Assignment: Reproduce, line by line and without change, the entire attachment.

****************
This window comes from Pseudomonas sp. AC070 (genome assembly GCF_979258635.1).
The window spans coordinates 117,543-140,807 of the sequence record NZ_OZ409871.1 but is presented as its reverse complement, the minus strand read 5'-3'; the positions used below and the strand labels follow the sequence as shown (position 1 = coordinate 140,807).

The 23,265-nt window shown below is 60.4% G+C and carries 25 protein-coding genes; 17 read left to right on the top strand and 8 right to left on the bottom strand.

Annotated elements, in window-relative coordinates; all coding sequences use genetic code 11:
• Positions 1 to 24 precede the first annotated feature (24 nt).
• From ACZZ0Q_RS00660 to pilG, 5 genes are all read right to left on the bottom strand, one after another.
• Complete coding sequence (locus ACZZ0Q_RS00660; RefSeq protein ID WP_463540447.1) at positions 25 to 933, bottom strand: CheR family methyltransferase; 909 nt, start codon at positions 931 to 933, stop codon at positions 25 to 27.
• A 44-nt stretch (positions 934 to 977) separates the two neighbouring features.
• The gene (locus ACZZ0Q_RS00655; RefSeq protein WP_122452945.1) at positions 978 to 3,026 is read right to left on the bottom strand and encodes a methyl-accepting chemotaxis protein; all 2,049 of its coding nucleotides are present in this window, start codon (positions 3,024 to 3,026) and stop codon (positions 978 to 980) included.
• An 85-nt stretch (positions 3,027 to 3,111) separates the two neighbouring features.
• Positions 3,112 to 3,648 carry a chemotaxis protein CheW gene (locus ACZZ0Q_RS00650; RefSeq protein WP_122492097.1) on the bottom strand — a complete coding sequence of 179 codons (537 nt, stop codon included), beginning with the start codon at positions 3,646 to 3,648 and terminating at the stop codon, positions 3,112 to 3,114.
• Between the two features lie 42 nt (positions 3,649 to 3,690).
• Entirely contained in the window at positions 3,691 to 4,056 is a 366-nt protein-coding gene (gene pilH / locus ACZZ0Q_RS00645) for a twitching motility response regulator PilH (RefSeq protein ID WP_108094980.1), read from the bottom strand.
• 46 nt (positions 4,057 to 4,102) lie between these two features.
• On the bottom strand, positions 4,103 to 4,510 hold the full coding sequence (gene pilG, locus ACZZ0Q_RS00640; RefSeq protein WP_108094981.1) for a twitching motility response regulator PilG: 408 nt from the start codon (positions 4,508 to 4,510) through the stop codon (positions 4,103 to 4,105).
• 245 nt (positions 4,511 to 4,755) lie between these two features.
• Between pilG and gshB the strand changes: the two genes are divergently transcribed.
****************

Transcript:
This window comes from Pseudomonas sp. AC070 (genome assembly GCF_979258635.1).
The window spans coordinates 117,543-140,807 of the sequence record NZ_OZ409871.1 but is presented as its reverse complement, the minus strand read 5'-3'; the positions used below and the strand labels follow the sequence as shown (position 1 = coordinate 140,807).

The 23,265-nt window shown below is 60.4% G+C and carries 25 protein-coding genes; 17 read left to right on the top strand and 8 right to left on the bottom strand.

Annotated elements, in window-relative coordinates; all coding sequences use genetic code 11:
• Positions 1 to 24 precede the first annotated feature (24 nt).
• From ACZZ0Q_RS00660 to pilG, 5 genes are all read right to left on the bottom strand, one after another.
• Complete coding sequence (locus ACZZ0Q_RS00660; RefSeq protein ID WP_463540447.1) at positions 25 to 933, bottom strand: CheR family methyltransferase; 909 nt, start codon at positions 931 to 933, stop codon at positions 25 to 27.
• A 44-nt stretch (positions 934 to 977) separates the two neighbouring features.
• The gene (locus ACZZ0Q_RS00655; RefSeq protein WP_122452945.1) at positions 978 to 3,026 is read right to left on the bottom strand and encodes a methyl-accepting chemotaxis protein; all 2,049 of its coding nucleotides are present in this window, start codon (positions 3,024 to 3,026) and stop codon (positions 978 to 980) included.
• An 85-nt stretch (positions 3,027 to 3,111) separates the two neighbouring features.
• Positions 3,112 to 3,648 carry a chemotaxis protein CheW gene (locus ACZZ0Q_RS00650; RefSeq protein WP_122492097.1) on the bottom strand — a complete coding sequence of 179 codons (537 nt, stop codon included), beginning with the start codon at positions 3,646 to 3,648 and terminating at the stop codon, positions 3,112 to 3,114.
• Between the two features lie 42 nt (positions 3,649 to 3,690).
• Entirely contained in the window at positions 3,691 to 4,056 is a 366-nt protein-coding gene (gene pilH / locus ACZZ0Q_RS00645) for a twitching motility response regulator PilH (RefSeq protein ID WP_108094980.1), read from the bottom strand.
• 46 nt (positions 4,057 to 4,102) lie between these two features.
• On the bottom strand, positions 4,103 to 4,510 hold the full coding sequence (gene pilG, locus ACZZ0Q_RS00640; RefSeq protein WP_108094981.1) for a twitching motility response regulator PilG: 408 nt from the start codon (positions 4,508 to 4,510) through the stop codon (positions 4,103 to 4,105).
• 245 nt (positions 4,511 to 4,755) lie between these two features.
• Between pilG and gshB the strand changes: the two genes are divergently transcribed.